Jennifer Marks -- Home Textiles Today, 7/7/2011 6:10:14 AM
In This Wholly Wired World, there's a new maxim: Consumers want to do business with companies that do good - whether that goodness involves the environment, the less fortunate, local communities, conditions in overseas factories or all of the above.
So Target Stores Inc., which has been involved in local and large-scale giving for some 65 years and whose philanthropic slogan is "Here For Good," ought to be well-positioned in the realm of corporate responsibility.
From providing gift cards to helping poor kids prepare for Back-to-School to raising funds to help restore the Washington Monument to donating $150,000 last month to aid tornado and fl ooding victims in Missouri, Target is a high-profi le giver.
Last summer, leading into the fall election cycle, Target's Political Action Committee donated to another PAC that ran ads in support of an ultimately unsuccessful candidate in the Minnesota gubernatorial race who staked a strong pro-business stance ... but also happened to support a gay marriage ban.
Now, Target has earned strong marks among the gay rights community for its domestic partner benefi ts policy as well as its support of gay and lesbian events in its home state.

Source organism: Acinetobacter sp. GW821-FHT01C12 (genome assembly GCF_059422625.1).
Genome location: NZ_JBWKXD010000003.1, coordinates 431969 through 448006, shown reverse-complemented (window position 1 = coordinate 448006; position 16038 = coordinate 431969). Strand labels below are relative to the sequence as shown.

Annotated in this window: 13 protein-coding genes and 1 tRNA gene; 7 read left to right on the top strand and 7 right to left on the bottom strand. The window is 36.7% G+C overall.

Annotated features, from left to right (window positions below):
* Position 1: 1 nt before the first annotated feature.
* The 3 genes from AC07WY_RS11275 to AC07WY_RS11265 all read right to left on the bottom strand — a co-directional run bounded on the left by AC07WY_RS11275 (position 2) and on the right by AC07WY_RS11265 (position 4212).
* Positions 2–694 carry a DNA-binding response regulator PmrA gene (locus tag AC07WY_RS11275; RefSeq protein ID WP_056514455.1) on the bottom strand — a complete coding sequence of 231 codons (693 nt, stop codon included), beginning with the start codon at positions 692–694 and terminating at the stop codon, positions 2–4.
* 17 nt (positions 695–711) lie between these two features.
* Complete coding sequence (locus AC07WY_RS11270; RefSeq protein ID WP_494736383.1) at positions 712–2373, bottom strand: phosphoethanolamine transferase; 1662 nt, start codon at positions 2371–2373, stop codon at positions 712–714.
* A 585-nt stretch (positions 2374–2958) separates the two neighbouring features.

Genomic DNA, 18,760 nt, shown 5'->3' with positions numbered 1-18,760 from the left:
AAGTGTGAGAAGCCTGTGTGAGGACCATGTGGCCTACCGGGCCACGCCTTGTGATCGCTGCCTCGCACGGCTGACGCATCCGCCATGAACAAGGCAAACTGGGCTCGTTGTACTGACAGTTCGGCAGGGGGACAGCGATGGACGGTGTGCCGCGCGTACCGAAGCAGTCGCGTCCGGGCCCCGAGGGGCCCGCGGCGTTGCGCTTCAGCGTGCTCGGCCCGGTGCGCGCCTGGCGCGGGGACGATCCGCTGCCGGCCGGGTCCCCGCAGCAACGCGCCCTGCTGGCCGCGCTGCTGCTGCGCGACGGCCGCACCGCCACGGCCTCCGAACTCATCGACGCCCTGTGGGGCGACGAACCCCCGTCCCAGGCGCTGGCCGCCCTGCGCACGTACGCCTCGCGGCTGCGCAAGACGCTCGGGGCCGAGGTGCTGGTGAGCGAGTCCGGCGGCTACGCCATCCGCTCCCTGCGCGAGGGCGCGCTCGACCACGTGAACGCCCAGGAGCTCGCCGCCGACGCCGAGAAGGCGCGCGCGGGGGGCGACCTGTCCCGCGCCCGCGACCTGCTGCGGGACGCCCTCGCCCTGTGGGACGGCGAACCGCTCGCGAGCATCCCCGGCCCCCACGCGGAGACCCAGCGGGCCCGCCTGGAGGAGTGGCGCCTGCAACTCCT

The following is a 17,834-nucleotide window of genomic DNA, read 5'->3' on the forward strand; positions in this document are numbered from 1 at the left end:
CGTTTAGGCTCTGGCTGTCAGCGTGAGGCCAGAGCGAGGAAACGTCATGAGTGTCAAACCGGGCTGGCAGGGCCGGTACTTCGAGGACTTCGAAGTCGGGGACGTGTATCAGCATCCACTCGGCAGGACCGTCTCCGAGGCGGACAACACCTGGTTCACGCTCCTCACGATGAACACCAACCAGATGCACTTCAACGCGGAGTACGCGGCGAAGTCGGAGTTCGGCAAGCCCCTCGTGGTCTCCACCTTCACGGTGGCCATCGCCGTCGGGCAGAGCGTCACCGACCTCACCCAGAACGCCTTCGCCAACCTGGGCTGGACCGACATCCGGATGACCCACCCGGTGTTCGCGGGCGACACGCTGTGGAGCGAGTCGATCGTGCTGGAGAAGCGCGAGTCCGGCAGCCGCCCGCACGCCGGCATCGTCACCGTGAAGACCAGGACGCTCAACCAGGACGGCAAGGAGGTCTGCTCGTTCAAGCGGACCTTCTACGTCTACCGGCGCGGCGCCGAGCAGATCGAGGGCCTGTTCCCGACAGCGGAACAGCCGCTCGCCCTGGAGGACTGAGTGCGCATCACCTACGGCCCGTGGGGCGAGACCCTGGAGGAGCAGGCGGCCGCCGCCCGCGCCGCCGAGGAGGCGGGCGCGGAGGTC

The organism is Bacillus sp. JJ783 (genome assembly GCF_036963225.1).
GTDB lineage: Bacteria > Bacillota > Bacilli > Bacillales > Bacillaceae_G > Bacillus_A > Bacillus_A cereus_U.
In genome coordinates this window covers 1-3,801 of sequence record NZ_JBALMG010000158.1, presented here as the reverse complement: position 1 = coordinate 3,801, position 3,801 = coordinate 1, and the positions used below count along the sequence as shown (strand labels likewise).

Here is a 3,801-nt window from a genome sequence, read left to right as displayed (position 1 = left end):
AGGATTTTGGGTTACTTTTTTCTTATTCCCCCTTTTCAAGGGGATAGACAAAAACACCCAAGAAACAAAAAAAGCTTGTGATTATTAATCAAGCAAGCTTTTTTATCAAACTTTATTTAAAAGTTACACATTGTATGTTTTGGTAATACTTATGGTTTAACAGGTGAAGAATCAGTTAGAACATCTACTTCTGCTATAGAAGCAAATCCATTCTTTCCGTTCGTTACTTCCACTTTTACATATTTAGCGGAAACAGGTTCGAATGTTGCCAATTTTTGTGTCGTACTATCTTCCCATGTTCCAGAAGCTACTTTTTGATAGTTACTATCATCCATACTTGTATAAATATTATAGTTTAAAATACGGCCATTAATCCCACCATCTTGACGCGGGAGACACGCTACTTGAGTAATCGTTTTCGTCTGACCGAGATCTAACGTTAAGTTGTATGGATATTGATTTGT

The PAC donation did not go down well. After arguing it was made to further Target's business interests and had nothing to do with social fl ash points, Target re-examined and revamped its PAC policies, pledging to be more scrupulous in the future.
Flash forward to the retailer's shareholder meeting earlier this month. The Q&A began, and one after another a series of very polite people asked ceo Gregg Steinhafel what on earth the company was thinking, would it make the same donation if it had it to do over and whether the company felt the need to apologize.
Steinhafel reiterated that the policy had been updated and posted on the company's website for all to review. Finally, exasperated, he asked: "Does anybody have a question related to our business not having to do with giving?"
For the most part, no. The questions kept coming. What about celebrity endorsements - does Target vet the political issues its endorsers are involved in? What about that local Minnesota Chamber of Commerce unit that is lobbying for less transparency in corporate political donation, citing the blowback in the Target case?
It was a fairly extraordinary Q&A session for a retailer shareholder meeting. It was also a reminder that in an open source world, consumers can research more than just the attributes of the products they're buying. And they are.
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